The country isn’t a world leader in autonomous or electric vehicles, but it’s all in on putting cars in the sky.
The news: Japan announced today that it’s bringing together 21 companies and organizations, including big hitters like Uber, Boeing, Airbus, Cartivator, and Japan Airlines, to bring aerial vehicles to the skies within 10 years.
The challenge: The government said it will address one of the major things holding back flying cars: regulation. “The Japanese government will provide appropriate support to help realize the concept of flying cars, such as creation of acceptable rules,” the ministry said. If Japan is able to quickly establish a legal system in which flying cars can function, it could get a jump start over countries like the US, whose Federal Aviation Association has been notoriously slow-moving on things like drone regulation.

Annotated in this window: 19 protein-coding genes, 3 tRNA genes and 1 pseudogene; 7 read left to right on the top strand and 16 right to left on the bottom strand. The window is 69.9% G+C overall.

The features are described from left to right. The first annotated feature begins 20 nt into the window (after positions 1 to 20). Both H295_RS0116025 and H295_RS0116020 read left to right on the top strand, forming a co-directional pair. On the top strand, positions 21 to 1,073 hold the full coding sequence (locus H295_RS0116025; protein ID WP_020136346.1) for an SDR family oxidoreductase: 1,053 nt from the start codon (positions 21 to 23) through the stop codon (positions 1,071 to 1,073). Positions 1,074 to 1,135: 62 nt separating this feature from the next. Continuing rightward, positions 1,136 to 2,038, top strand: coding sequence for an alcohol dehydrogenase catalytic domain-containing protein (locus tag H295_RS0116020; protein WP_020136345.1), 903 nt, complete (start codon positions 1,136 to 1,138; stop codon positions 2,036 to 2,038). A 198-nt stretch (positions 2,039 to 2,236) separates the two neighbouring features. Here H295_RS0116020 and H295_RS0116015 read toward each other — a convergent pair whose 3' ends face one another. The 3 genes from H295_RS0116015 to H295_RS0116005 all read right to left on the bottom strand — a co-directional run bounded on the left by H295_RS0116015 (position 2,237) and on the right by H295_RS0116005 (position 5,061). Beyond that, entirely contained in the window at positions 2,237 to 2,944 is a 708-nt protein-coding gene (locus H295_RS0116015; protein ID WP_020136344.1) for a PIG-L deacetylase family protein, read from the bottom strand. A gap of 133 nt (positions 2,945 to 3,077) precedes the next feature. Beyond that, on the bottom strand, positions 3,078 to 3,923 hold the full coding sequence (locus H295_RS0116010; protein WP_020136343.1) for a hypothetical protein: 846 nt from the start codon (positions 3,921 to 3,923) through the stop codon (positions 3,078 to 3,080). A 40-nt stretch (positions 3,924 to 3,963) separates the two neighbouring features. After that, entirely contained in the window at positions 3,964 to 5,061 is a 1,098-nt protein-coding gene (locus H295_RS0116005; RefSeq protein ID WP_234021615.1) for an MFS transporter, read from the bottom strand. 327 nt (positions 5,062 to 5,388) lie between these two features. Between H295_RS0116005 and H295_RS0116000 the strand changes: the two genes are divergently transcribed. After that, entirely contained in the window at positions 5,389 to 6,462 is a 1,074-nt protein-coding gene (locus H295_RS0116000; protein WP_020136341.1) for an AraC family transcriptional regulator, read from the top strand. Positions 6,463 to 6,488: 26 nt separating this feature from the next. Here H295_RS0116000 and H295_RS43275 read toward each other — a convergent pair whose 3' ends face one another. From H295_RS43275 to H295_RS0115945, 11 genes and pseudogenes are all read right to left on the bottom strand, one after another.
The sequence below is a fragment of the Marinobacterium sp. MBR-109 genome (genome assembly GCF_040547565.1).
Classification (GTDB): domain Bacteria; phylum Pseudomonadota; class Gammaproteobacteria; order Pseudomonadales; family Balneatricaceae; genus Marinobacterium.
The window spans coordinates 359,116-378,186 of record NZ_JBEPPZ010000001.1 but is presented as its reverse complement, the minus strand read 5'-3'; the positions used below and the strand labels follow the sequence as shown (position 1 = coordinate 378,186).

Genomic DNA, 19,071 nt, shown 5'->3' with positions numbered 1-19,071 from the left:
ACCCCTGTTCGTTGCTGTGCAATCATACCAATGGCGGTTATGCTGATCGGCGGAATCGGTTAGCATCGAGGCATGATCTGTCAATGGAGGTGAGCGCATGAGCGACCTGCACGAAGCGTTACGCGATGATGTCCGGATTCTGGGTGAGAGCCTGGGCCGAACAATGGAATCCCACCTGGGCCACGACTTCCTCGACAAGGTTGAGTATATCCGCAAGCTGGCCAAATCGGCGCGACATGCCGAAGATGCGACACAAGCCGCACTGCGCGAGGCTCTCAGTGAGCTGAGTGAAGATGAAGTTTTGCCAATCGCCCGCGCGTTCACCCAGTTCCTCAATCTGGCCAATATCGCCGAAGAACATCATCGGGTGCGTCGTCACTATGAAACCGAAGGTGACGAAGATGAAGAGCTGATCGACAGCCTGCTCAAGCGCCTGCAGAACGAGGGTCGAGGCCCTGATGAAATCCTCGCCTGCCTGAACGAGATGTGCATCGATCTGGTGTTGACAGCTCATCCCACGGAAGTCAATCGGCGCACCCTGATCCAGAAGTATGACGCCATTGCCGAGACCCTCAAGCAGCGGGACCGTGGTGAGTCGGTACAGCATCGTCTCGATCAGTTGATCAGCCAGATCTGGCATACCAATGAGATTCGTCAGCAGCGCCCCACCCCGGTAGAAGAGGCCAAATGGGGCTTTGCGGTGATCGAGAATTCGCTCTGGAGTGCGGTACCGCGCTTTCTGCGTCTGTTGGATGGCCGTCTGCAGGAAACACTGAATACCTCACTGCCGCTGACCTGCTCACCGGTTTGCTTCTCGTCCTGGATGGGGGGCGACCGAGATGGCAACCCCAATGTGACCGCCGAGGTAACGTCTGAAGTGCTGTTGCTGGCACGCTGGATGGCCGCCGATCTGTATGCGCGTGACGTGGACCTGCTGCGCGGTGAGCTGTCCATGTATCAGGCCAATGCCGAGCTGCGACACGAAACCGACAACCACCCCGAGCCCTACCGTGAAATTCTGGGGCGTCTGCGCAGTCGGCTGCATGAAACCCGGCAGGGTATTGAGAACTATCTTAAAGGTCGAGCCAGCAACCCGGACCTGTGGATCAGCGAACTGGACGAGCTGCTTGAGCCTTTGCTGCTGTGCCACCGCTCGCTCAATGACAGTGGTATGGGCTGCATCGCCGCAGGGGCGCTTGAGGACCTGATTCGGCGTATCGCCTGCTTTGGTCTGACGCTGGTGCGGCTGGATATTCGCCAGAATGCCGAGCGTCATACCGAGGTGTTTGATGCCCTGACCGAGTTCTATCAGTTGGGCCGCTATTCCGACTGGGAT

Not so far off: Flying cars definitely aren’t ready for the mainstream yet, but there’s been significant progress of late. Kitty Hawk, the flying taxi startup owned by Larry Page, has been testing its large air taxi over New Zealand and began giving demos of its Flyer earlier this year. Uber is planning on deploying flying taxis in only five years, including opening a hub in Paris by 2023.